SHR R23, R23, 0x1f ;
		SHR R24, R24, 0x1f ;
		IADD3.X R24, R24, R23, R21 ;
		ISCADD R4.CC, R5, c[0x0][0x140], 0x3 ;
		IADD.X R5, R0, c[0x0][0x144] ;
		DEPBAR.LE SB5, 0x1 ;
		IADD3 R2.CC, R27.reuse, R26, R8 ;
		SHR R26, R26, 0x1f ;
		SHR R27, R27, 0x1f ;
		IADD3.X R26, R27, R26, R24 ;
		IADD R2.CC, R25.reuse, R2 ;
		SHR R25, R25, 0x1f ;
		IADD.X R3, R25, R26 ;
		STG.E.64 [R4], R2 ;
		EXIT ;
		BRA `(.L_1) ;

In the disassembly you can see that it first performs up to 21 loads from global memory out of the 32. I have noticed that up to these 21 loads, the register pressure is nearly full, i.e. could it be that the compiler tried to save all 32 chars in different registers (for each thread) therefore filling up all registers before reaching the 32 loads, and therefore having to separate the single coalescent load into two separate ones - so that register pressure can be lowered (by computing the sum)?

If so, why does the compiler try to load as many chars as possible, without interleaving the arithmetic operations in between? Wouldn’t this result in a fully coalesced access?

(Other: I am running this with 256 threads per block)

Thank you very much for your help

The compiler aggressively unrolls loops and then reorders loads towards the beginning of your kernel. This is an attempt to optimize the latency-hiding (i.e. performance) characteristics of the machine, since a load operation by definition cannot result in a warp stall. This has no bearing on whether or not a particular load instruction/pattern across a warp will coalesce, or how that load request will map into transactions.

byte strings of arbitrary alignment may result in more than one transaction per load operation. memory segments and cache lines do not have arbitrary alignment. Their alignment is fixed in the address space. If your requested data spans across these line/segment boundaries, a particular load request may result in more than 1 transaction per request, regardless of how many bytes are needed for the load request, when viewed warp-wide.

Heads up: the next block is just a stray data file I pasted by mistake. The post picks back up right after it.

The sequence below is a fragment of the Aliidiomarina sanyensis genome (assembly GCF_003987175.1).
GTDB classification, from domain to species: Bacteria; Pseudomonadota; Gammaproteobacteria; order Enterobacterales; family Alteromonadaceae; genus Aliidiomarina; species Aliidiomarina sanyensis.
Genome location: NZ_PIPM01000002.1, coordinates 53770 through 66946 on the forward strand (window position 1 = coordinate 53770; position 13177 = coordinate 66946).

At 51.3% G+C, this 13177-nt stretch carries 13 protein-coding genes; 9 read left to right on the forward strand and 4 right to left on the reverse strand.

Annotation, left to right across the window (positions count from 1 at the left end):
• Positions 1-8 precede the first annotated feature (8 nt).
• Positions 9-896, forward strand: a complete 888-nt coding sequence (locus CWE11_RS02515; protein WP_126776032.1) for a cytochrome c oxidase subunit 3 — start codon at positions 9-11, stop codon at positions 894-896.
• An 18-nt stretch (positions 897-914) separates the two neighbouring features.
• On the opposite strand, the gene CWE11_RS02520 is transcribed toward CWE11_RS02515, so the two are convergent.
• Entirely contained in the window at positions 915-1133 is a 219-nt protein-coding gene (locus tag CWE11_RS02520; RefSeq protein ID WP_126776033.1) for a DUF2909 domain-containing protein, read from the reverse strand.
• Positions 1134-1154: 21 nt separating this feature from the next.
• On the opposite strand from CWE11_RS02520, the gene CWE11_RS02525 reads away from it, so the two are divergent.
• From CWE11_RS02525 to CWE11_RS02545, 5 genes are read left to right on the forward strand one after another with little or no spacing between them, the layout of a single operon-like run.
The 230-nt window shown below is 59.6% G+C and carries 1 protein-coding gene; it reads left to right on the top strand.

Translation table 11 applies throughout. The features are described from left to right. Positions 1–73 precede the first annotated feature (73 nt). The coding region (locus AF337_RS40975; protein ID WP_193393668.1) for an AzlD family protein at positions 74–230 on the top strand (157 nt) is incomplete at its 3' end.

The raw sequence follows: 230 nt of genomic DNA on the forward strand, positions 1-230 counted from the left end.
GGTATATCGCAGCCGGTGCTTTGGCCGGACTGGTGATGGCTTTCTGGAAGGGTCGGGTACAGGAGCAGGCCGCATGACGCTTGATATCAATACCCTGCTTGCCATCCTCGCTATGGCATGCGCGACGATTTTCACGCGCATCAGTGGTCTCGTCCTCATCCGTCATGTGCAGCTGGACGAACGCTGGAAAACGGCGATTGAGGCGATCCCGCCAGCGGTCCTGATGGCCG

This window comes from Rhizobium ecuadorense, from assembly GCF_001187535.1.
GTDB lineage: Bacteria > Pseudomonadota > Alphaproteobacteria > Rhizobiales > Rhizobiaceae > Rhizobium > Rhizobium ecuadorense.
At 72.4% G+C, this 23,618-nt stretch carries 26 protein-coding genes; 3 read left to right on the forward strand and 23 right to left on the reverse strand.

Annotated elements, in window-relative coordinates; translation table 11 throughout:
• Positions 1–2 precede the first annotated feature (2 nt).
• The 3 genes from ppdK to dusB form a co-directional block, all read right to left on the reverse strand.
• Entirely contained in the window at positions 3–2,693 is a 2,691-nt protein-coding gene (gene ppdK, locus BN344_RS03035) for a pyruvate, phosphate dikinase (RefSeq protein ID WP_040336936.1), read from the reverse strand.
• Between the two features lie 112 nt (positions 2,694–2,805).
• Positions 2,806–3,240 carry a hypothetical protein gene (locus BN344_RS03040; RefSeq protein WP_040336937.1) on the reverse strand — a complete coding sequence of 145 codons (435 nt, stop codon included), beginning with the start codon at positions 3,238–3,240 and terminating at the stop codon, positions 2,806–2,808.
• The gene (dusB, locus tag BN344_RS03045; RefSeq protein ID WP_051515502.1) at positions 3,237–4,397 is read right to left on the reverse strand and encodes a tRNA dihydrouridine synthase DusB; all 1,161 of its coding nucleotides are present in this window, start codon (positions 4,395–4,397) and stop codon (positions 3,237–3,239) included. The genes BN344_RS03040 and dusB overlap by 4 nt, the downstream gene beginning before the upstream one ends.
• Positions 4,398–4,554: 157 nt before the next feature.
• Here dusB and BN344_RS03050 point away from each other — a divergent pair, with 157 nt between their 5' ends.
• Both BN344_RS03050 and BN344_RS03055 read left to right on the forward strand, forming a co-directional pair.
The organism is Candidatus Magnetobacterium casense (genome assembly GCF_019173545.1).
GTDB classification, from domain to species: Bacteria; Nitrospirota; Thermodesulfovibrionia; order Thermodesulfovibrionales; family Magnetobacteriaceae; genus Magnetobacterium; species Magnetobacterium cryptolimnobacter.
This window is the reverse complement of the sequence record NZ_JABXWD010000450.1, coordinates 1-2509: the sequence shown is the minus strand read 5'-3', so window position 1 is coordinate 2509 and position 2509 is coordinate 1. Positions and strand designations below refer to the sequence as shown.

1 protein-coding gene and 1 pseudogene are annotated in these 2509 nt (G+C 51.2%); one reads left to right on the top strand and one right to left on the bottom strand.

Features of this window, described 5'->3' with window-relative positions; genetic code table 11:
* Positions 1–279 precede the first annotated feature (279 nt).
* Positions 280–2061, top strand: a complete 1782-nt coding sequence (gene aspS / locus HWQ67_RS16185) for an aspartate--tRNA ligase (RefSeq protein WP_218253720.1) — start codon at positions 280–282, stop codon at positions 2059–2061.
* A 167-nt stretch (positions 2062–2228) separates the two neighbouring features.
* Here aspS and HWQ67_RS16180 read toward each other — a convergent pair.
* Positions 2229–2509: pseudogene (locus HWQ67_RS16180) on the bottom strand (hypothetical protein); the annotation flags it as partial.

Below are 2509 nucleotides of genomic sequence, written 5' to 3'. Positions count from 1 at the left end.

Speaking with respect to global loads as viewed up to the point of the L1 cache, the way to achieve 1 transaction per request is to make sure the data you request across the warp for a load fits within a single 128 byte aligned region. And this may also become a bit more clouded with Maxwell and newer devices, which allow for less than 128 byte global load activity at the L1. Obviously a walking pattern such as yours cannot possibly satisfy this.

Having said all this, I wouldn’t worry too much about it from a performance perspective. The L1 cache is there to mitigate just such access patterns.

Thank you Robert.

I would be very thankful if you could help me clarify this question this further question:

  • Assuming a 128 byte aligned region and in the case that the compiler did not try to unroll the loop and reorder the loads, i.e. it stayed as a for loop with one load per iteration, would that mean that for the iterations that fetch bytes up to 128 the access should be coalesced, but not for the ones that e.g. fetched bytes 120-152 (since this region would not be aligned)? And so only memory loads that fit between aligned regions would be coalesced (like an alternating coalescence?). (Note: I am not trying to force coalescence, just trying to figure it out).

Thank you very much!

Coalesced means grouped.

When you have a global load instruction, the GPU will observe the addresses requested by each thread in the warp, and it will group or “coalesce” adjacent addresses together, because these addresses that are grouped or coalesced together can be satisfied by the same transaction to memory.

In that respect, coalescing occurs in both cases. However when the addresses span across a memory segment or cacheline boundary, the coalescing process will produce two or more groups, whereas if all the addresses fall within the same cacheline or memory segment, the coalescing process will produce just a single group, which can be satisfied by a single transaction.

Thank you very much Robert. It is now clear to me.

Sorry to reopen this, but I have one more question:

you said that the L1 cache would mitigate the effect of the access patterns, however, as I understand it, in Maxwell architectures the L1 cache does not cache global loads by default. I also found this:

Isn’t it then the L2 cache the one that caches the global loads? Am I missing something?

Thank you for your time

Correct, if the L1 cache is not enabled for a particular architecture (or as a result of a compiler switch, or even specific PTX coding choices) then it won’t provide any benefit here. In that case, the L2, which cannot be disabled, may perform the same function.